The best example of this is in a now much talked about sequence, when we are treated to a near ten minute take of Mara’s character eating an entire apple pie a neighbour has gifted her. This sounds utterly ludicrous on paper, but in the context of A Ghost Story, it helps amplify one of the strongest performances she’s ever given – the act of stress eating being a gateway to the character’s emotionally damaged nature, with no dialogue needed to over emphasise this fact.
Affleck’s performance is a lot more difficult to talk about, for obvious reasons. But as the story progresses, with his ghost cursed to remain in his former home as it exchanges hands between different owners for generations, he ably demonstrates a frustration that manages to refresh Gothic folklore: what if supernatural entities only lash out at homeowners because they want to be listened to and understood?
As we see him skulk in the background of most shots, draped head to toe in a bed sheet yet still invisible to all those on screen, his consistent stillness and occasional outbursts of desperate rage become all the more painful to witness due to the indifference of all those around him. This makes for a great comparison with Olivier Assayas’ similarly themed Personal Shopper from earlier this year – the theme of “waiting” to hear from a loved one who can never physically be with you again, this time told from the other side of mortality.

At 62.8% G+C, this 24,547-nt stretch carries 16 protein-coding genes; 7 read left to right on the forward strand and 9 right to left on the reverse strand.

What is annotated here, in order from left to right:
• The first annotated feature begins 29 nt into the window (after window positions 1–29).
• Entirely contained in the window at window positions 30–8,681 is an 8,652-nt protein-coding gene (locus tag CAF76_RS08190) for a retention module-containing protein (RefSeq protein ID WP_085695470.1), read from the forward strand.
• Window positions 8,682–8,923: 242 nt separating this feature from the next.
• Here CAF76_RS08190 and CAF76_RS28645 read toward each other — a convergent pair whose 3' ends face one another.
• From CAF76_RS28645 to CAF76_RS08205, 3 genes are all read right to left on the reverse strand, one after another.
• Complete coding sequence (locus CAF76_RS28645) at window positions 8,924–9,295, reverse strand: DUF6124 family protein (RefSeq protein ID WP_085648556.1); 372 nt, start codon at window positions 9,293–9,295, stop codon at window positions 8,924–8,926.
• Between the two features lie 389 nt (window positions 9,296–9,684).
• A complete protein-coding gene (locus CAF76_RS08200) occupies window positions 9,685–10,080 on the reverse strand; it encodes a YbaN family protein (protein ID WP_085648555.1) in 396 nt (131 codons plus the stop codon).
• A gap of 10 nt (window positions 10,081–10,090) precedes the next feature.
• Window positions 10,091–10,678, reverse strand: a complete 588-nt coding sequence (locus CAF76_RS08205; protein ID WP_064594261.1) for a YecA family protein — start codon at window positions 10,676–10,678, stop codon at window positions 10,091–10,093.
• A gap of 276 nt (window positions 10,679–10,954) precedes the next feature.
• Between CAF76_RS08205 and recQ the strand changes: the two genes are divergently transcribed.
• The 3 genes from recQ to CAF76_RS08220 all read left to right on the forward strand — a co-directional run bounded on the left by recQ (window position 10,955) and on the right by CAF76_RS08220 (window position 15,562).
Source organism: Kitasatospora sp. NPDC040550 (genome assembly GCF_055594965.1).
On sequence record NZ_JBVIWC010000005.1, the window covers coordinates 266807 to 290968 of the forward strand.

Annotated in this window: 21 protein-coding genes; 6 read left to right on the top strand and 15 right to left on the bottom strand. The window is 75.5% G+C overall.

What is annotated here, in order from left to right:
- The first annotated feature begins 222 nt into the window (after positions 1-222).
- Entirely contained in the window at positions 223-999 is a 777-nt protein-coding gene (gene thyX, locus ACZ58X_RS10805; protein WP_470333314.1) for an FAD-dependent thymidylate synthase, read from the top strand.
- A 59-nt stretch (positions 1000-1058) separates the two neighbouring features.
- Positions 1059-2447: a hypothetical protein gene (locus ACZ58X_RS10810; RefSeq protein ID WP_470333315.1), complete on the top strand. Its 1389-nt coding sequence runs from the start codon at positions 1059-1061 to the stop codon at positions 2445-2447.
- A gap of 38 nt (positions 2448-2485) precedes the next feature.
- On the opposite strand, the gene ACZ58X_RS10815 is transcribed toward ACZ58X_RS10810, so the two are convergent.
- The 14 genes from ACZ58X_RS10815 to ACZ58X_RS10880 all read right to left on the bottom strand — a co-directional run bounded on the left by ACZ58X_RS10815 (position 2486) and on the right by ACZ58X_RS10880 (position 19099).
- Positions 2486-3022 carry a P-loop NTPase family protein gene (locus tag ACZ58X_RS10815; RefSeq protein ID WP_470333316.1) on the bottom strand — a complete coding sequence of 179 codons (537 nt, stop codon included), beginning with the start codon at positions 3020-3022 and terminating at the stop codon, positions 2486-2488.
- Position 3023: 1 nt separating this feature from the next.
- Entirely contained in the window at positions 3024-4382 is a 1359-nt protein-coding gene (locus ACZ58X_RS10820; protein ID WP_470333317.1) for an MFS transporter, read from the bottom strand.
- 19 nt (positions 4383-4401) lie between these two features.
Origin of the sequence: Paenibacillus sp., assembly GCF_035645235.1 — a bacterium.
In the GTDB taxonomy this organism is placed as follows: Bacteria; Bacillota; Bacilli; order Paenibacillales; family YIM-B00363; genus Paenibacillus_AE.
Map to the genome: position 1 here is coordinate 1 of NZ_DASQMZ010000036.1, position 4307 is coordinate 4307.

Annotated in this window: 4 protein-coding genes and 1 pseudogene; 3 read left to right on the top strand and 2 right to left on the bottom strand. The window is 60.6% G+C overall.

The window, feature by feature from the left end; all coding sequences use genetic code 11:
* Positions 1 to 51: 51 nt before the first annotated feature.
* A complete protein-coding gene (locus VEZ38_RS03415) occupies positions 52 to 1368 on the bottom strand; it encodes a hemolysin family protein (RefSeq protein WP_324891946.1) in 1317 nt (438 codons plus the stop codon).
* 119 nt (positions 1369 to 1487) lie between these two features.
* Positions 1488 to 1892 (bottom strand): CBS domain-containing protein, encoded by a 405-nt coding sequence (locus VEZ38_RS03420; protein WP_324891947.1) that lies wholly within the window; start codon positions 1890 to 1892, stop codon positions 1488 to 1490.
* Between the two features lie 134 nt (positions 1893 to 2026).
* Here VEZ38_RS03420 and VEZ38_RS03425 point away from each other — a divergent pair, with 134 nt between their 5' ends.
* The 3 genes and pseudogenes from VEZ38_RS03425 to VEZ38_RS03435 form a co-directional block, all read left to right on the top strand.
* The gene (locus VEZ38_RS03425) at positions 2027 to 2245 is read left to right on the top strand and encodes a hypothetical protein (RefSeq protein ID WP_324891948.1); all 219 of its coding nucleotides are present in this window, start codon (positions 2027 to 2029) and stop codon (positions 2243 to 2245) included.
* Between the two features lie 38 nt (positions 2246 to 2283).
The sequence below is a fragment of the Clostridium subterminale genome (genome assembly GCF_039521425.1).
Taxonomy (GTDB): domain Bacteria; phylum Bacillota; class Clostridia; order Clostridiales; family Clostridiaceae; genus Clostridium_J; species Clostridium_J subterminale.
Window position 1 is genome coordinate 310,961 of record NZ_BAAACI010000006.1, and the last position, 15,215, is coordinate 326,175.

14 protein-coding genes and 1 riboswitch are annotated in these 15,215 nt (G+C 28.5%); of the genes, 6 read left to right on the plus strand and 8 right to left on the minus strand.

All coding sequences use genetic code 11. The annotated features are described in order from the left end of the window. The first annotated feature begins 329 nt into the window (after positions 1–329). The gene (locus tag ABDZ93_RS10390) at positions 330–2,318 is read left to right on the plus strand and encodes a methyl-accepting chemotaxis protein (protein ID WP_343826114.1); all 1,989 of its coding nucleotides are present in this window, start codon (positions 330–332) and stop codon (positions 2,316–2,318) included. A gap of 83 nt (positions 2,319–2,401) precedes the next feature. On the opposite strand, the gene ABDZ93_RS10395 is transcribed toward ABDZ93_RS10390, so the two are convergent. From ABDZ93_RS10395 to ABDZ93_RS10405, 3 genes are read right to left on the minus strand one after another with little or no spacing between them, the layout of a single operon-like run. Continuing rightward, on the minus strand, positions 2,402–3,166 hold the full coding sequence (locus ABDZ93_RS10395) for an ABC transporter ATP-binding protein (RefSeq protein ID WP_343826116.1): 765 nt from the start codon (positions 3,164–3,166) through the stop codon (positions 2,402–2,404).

The ghost sees families come and go in rapid succession, with A Ghost Story eventually building towards a crescendo (best left unspoiled, but if you don’t want it alluding to, skip ahead now) that suggests that this is more of a science fiction tale than a horror one – a look at the changing face of American society in the same way 2001: A Space Odyssey is a tale of mankind’s evolution.